World life expectancy has risen considerably since the year 1970. People are now living up to ten years longer today than they did forty five years ago. Another discovery has also been made – that the brains of people in their twenties have begun to wither. The weight and volume of their brains is decreasing, and this can lead to a loss in numerous functional abilities.
This means that increased longevity also comes with an increased set of risks for neurodegenerative diseases and mental illnesses. The good news is that a new study fromof the University of California Los Angeles suggests that practicing meditation has multiple significant benefits, including mitigating the risks of brain degeneration.
An empirical example of meditation benefits
In addition to earlier studies which showed that meditation decreases age-related white matter atrophy in the brain, this recent study is finding that meditation also helps to preserve grey matter, which is a type of brain tissue that houses neurons.
Researchers studied the correlation between grey matter and age in a group of 100 subjects, half of who possessed on average 20 years of meditation experience, while the other half did not. Even though both groups showed a loss of grey matter in relation to age, the meditation group showed a markedly lower decline in the amount of grey matter as compared with the non-meditation group.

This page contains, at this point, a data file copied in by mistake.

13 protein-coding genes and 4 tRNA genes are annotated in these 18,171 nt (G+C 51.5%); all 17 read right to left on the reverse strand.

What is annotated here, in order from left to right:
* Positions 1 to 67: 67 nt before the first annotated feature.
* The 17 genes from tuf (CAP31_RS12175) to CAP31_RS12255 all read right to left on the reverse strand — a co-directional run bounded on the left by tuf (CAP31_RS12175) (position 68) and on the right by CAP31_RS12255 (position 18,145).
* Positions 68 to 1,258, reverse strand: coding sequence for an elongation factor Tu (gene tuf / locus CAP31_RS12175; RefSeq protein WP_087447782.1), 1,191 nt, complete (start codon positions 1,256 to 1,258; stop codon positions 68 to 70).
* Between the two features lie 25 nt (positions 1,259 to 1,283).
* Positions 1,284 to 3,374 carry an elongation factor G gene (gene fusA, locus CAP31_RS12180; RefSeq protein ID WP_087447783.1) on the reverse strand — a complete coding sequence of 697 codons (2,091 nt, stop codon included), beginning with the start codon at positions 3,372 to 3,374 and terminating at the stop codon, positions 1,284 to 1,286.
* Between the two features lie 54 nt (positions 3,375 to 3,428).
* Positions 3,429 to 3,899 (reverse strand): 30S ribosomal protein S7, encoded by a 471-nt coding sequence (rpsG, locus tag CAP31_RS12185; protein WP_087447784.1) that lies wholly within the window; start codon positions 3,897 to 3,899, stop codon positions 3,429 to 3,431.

What was even more surprising was the magnitude in difference between the groups.
Scientists get a visual on meditation’s effects
The subject’s brains were analysed via high-resolution MRIs. What they found was that large portions of grey matter in the meditators’ brains showed much better preservation and protection from age-related decline.
Although the research is young, and scientists caution the causality of meditation in relation to grey matter preservation due to other factors such as personality, lifestyle, and genetics, the results are promising enough to prompt further investigation into the benefits of meditation to the brain. They are hoping that studies such as this one will stimulate others into exploring the possibilities and potentials of meditation and its effects on the brain. This most recent study adds to the mounting scientific evidence that meditation provides positive brain-altering abilities to those who choose to practice.